Back of woman's head watching TV
Credit: Getty Images

When I first heard that my boyfriend, Josh, had gotten a new job, I cried.

They were not happy tears.

I was happy for him. After previously working in service jobs, he was finally going to be in a position where he could gain some administrative experience—a change he was hoping would start him on the path towards figuring out his career. It was also going to be his first job with full-time hours and benefits, and that was money and security that we could definitely use.

While the position was undoubtedly a step up from his previous job, it was being offered with a big caveat: The position was for the graveyard shift, from 11 p.m. until 8 a.m., Tuesday through Saturday.

That kind of schedule would be tough on Josh, mentally and physically. My coworker told me that her mother lost a lot of weight working as a night nurse and that it took a real toll on her health. Reddit forums echoed that it wasn’t just a work schedule, it was a lifestyle–one that required considerations we daytime workers take for granted, like using noise machines, blackout curtains, and melatonin to trick your body into getting decent sleep during the day. Next, you have to figure out a healthy eating schedule when working through the night.

Selfishly, I was also really upset for myself.

I envisioned us as passing ships, gliding by one another as we went through the motions of our respective work routines. The truth of the matter is that I was rarely ever alone in our one-bedroom apartment. During the past three years of living together, we’d rarely spent long amounts of time in separate rooms from one another. It’s not that we didn’t have our own social lives or our own interests—we were just a sickening couple in that we simply liked each other’s company. We liked orbiting one another, even if one us was wearing headphones and playing video games online while the other was answering emails on their laptop.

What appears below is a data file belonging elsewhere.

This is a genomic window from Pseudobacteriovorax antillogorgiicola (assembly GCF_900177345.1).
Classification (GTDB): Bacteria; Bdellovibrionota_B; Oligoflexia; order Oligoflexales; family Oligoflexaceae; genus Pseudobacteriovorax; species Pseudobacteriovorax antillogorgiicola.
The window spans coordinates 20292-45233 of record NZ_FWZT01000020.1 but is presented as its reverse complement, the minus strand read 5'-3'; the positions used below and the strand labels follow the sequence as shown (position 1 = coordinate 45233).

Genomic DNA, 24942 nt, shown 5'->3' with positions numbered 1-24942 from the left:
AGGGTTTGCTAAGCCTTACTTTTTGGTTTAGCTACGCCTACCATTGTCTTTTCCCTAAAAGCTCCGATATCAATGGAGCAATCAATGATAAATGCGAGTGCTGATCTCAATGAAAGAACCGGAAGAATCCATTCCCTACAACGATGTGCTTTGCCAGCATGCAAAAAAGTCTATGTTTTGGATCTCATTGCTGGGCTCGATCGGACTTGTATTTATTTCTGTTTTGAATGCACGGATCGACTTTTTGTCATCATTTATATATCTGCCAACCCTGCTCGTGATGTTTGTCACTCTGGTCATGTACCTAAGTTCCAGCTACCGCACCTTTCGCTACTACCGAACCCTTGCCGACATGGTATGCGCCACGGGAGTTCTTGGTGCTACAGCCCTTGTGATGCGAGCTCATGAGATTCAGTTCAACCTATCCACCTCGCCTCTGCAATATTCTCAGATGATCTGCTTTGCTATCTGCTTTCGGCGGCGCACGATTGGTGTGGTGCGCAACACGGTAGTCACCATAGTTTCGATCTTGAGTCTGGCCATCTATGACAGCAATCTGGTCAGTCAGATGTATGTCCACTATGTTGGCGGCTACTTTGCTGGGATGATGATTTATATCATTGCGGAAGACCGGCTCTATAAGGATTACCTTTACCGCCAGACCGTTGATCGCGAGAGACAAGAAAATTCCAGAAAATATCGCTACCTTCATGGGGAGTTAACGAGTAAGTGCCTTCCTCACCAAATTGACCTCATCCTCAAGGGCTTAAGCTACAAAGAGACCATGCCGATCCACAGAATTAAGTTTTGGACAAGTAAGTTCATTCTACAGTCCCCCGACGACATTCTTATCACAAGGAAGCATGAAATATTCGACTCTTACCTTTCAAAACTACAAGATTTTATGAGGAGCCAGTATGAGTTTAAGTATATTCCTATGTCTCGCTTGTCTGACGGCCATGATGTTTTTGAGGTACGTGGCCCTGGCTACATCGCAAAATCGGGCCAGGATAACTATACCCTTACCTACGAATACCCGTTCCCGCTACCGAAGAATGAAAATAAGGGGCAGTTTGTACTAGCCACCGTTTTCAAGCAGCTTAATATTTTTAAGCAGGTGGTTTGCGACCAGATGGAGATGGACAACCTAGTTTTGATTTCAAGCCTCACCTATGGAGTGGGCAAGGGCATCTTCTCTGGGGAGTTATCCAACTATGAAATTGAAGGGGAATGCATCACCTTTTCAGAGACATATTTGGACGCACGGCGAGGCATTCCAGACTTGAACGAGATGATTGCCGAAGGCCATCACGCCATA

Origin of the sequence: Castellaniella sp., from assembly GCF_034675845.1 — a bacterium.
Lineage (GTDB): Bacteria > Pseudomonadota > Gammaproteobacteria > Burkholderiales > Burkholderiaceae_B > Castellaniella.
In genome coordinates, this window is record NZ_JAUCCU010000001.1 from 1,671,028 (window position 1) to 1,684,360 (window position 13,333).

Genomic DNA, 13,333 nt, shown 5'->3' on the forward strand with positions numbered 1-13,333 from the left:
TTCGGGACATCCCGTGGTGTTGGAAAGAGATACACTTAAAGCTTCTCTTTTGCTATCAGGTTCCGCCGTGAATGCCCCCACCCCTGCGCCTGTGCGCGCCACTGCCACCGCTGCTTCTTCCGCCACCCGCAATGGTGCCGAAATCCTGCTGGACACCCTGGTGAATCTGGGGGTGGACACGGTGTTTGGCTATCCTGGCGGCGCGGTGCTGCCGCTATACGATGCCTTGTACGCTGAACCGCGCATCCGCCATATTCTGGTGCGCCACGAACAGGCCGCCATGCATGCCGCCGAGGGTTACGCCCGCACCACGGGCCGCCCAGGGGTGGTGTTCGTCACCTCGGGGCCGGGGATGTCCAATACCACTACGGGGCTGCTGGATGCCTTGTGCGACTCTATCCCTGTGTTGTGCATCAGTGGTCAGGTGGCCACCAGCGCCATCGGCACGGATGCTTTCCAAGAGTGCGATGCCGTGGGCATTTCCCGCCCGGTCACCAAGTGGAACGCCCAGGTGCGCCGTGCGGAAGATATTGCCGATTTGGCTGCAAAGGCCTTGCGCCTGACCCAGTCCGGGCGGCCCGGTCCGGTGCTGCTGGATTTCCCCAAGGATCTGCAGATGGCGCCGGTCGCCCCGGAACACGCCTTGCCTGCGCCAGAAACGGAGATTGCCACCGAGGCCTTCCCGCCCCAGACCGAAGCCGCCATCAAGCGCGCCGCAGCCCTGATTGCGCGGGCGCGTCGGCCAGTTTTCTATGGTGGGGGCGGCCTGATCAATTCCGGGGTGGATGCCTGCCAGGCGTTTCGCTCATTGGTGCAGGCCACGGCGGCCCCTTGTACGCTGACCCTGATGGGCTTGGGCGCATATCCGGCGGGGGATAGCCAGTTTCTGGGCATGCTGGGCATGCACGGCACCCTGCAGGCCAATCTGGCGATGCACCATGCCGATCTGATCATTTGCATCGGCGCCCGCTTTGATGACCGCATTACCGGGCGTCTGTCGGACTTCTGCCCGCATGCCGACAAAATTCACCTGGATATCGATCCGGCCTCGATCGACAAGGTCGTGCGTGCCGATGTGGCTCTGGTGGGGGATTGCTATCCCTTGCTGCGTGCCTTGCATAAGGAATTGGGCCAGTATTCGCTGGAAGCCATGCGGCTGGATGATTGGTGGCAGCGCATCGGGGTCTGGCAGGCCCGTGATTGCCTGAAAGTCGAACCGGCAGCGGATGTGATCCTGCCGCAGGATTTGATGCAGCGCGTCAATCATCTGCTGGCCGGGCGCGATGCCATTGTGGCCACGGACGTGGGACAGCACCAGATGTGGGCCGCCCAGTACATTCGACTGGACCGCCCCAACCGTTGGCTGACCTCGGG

Even before he started this new job, I already knew I would miss going to bed with him. I would miss snuggling into the crook of his arm and slowing my breath to match his own, a sequence of events which would have me snoring in no time. I was happy for my boyfriend, but I grieved for a minute before gathering myself into action mode.

I wanted to support Josh as much as possible, so I did what I could to show it. I turned our bedroom into a kind of cave to help him sleep. We had a precious couple of hours together in the evenings where we would eat together, granting us some semblance of normalcy even if it was my dinner and his breakfast. To get in a little extra time together, I would often ride the hour commute on the train into the city with him, catching up on our days and having conversations that we had no time for at home. The weekends were mostly spent sleeping, even on Josh’s days off, and I was happy to have him beside me, even if he was unconscious most of the time.